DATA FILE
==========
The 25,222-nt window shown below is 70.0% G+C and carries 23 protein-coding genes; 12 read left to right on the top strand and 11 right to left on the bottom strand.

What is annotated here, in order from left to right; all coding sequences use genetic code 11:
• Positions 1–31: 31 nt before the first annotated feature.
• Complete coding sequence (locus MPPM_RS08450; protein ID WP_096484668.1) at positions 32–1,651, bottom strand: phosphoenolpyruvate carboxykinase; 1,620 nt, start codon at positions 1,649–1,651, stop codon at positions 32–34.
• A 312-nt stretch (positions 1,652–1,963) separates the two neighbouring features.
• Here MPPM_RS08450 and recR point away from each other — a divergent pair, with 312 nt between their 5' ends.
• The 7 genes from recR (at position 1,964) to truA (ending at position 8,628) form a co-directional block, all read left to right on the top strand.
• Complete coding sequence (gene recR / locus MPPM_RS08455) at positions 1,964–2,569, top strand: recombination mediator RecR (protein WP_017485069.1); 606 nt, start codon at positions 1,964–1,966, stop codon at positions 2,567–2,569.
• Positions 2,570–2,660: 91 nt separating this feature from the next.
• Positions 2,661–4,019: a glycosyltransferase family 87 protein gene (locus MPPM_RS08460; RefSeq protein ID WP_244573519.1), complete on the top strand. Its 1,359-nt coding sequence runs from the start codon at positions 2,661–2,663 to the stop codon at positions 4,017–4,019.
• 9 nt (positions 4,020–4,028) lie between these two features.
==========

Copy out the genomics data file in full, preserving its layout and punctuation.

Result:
The 25,222-nt window shown below is 70.0% G+C and carries 23 protein-coding genes; 12 read left to right on the top strand and 11 right to left on the bottom strand.

What is annotated here, in order from left to right; all coding sequences use genetic code 11:
• Positions 1–31: 31 nt before the first annotated feature.
• Complete coding sequence (locus MPPM_RS08450; protein ID WP_096484668.1) at positions 32–1,651, bottom strand: phosphoenolpyruvate carboxykinase; 1,620 nt, start codon at positions 1,649–1,651, stop codon at positions 32–34.
• A 312-nt stretch (positions 1,652–1,963) separates the two neighbouring features.
• Here MPPM_RS08450 and recR point away from each other — a divergent pair, with 312 nt between their 5' ends.
• The 7 genes from recR (at position 1,964) to truA (ending at position 8,628) form a co-directional block, all read left to right on the top strand.
• Complete coding sequence (gene recR / locus MPPM_RS08455) at positions 1,964–2,569, top strand: recombination mediator RecR (protein WP_017485069.1); 606 nt, start codon at positions 1,964–1,966, stop codon at positions 2,567–2,569.
• Positions 2,570–2,660: 91 nt separating this feature from the next.
• Positions 2,661–4,019: a glycosyltransferase family 87 protein gene (locus MPPM_RS08460; RefSeq protein ID WP_244573519.1), complete on the top strand. Its 1,359-nt coding sequence runs from the start codon at positions 2,661–2,663 to the stop codon at positions 4,017–4,019.
• 9 nt (positions 4,020–4,028) lie between these two features.